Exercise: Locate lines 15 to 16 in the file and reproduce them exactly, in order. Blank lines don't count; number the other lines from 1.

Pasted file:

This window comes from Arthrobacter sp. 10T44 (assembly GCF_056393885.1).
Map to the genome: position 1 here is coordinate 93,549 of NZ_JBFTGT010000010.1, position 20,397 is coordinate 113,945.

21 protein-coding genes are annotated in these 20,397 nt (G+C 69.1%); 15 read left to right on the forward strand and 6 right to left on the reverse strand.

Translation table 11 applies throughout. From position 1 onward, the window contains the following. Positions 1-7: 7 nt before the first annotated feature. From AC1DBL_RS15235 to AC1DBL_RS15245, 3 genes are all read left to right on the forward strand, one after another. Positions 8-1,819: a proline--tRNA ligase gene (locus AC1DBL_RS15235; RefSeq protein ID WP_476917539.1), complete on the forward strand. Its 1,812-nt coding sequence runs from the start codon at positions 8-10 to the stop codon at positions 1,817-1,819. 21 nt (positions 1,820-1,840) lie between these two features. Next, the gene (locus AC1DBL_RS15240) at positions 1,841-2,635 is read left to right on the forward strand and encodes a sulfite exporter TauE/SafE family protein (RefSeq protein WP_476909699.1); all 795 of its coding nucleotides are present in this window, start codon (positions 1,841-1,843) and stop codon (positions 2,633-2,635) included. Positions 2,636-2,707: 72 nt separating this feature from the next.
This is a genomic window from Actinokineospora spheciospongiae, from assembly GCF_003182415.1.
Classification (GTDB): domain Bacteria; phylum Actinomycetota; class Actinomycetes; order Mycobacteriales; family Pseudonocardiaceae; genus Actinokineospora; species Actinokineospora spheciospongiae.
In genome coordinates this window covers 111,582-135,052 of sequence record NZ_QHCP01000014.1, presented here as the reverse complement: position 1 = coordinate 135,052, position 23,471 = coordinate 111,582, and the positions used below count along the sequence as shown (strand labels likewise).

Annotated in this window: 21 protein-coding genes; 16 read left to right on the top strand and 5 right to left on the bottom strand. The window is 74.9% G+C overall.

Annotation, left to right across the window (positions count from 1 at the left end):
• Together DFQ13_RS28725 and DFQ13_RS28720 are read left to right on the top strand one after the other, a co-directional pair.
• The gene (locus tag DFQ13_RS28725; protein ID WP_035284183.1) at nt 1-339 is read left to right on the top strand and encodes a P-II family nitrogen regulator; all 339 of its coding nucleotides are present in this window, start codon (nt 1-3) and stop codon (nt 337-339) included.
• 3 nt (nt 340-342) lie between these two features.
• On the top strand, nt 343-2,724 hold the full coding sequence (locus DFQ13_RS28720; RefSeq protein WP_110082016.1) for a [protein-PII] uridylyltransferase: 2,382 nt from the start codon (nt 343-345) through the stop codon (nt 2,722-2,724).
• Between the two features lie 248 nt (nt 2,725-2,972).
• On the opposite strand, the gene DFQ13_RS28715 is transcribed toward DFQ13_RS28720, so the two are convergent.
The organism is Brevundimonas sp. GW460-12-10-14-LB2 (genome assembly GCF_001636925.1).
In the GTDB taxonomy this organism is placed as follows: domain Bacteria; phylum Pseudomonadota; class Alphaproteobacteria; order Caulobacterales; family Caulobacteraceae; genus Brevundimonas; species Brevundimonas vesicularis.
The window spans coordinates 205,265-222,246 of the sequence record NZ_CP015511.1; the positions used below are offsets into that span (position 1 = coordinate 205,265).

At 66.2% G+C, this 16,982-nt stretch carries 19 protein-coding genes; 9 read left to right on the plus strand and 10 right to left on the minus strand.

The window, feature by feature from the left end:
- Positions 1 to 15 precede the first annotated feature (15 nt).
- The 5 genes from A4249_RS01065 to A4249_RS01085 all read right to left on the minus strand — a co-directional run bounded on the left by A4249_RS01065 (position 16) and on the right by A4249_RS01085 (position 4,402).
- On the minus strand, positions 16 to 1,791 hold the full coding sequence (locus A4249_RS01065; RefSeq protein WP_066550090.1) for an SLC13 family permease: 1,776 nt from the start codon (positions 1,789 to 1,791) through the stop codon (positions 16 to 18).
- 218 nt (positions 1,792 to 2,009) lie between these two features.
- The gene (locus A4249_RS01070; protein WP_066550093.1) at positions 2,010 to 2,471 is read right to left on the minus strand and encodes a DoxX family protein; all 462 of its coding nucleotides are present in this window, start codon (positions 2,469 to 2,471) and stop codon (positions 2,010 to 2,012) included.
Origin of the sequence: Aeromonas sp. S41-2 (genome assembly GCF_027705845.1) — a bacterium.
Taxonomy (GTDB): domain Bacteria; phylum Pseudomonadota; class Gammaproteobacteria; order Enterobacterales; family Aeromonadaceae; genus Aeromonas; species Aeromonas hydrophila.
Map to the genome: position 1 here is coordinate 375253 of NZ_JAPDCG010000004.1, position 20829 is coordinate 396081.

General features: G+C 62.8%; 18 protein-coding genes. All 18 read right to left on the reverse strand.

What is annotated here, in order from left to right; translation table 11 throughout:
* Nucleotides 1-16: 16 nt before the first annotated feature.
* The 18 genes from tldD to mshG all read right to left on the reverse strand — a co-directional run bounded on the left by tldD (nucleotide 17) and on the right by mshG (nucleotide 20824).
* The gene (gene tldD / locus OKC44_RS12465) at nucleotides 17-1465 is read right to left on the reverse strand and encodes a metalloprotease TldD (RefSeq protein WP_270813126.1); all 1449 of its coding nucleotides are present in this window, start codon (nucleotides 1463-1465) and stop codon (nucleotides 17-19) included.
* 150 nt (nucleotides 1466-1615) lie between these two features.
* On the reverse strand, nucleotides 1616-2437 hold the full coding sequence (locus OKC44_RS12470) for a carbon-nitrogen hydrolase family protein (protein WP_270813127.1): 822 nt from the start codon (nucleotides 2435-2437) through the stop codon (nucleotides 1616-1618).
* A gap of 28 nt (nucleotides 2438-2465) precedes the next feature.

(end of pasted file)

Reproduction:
• On the opposite strand, the gene DFQ13_RS28715 is transcribed toward DFQ13_RS28720, so the two are convergent.
The organism is Brevundimonas sp. GW460-12-10-14-LB2 (genome assembly GCF_001636925.1).